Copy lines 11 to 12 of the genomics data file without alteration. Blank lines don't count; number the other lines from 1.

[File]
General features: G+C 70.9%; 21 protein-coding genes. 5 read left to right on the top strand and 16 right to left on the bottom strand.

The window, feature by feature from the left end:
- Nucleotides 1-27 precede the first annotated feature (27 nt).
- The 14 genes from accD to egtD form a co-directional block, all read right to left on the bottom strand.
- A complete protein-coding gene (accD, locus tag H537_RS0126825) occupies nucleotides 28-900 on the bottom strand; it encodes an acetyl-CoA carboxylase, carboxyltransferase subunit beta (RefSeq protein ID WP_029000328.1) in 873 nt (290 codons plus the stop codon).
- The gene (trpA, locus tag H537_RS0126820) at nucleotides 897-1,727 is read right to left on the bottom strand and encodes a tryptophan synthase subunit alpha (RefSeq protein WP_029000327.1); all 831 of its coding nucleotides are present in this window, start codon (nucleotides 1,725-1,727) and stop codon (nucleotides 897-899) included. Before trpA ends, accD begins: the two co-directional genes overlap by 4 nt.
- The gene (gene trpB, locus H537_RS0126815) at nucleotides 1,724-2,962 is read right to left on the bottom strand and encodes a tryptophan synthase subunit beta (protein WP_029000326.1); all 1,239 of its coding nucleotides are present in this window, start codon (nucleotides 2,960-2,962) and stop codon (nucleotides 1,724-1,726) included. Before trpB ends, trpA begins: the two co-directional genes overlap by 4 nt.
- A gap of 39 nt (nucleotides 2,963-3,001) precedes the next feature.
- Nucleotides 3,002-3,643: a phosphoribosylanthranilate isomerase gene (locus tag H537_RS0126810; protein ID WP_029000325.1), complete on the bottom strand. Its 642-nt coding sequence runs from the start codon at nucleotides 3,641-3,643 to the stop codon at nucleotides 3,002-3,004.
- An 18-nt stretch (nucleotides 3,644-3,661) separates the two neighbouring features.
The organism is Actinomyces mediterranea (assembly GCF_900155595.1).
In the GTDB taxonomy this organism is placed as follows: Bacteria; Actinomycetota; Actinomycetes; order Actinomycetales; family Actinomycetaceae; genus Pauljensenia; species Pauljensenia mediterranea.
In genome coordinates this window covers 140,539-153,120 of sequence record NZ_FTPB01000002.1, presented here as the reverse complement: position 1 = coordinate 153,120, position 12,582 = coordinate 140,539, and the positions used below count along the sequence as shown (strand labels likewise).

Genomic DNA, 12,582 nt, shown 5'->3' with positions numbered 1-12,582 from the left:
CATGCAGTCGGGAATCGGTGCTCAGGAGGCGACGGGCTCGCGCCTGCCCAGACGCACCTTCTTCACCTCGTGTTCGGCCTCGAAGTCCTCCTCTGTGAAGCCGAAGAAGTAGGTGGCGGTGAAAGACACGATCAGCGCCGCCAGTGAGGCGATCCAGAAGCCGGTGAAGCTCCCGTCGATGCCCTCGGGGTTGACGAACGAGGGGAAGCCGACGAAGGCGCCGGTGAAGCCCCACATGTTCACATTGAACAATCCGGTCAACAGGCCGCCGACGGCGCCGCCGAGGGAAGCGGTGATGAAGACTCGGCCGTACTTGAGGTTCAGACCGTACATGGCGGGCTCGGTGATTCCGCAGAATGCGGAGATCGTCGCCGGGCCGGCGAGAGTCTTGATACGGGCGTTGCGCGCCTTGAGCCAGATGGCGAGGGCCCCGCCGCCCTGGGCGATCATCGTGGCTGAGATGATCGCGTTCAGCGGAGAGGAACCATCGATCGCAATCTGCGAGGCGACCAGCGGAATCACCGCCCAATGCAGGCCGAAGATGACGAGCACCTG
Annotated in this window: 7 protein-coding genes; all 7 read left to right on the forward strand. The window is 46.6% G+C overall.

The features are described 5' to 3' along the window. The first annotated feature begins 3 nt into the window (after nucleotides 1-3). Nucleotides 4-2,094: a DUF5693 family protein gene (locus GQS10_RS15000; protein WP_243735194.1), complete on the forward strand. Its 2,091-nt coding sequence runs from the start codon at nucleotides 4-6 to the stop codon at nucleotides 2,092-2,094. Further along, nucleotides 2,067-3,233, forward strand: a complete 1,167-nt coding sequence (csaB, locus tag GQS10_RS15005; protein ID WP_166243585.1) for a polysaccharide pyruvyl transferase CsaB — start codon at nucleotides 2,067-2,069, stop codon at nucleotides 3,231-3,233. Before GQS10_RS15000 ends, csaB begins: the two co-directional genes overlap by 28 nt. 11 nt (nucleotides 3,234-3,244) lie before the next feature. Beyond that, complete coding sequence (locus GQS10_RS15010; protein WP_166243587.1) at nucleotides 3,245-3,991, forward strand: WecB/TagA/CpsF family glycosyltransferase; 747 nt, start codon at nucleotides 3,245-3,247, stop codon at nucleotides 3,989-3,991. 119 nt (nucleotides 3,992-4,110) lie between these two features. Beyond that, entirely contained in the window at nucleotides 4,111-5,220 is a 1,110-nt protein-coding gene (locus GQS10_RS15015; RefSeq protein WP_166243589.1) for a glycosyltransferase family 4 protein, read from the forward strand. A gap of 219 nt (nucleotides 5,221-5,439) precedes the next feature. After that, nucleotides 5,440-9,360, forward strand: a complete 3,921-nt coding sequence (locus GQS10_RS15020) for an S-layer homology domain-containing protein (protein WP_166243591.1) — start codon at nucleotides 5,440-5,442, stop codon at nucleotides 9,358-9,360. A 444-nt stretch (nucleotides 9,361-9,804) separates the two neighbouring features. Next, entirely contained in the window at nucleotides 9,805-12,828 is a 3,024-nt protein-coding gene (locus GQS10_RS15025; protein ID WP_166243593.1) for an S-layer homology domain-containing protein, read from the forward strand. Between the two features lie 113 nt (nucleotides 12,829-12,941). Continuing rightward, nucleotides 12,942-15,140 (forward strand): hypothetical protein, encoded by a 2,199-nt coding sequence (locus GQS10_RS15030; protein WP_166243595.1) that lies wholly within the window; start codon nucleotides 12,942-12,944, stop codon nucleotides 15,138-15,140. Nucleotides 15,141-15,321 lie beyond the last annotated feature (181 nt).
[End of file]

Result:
The organism is Actinomyces mediterranea (assembly GCF_900155595.1).
In the GTDB taxonomy this organism is placed as follows: Bacteria; Actinomycetota; Actinomycetes; order Actinomycetales; family Actinomycetaceae; genus Pauljensenia; species Pauljensenia mediterranea.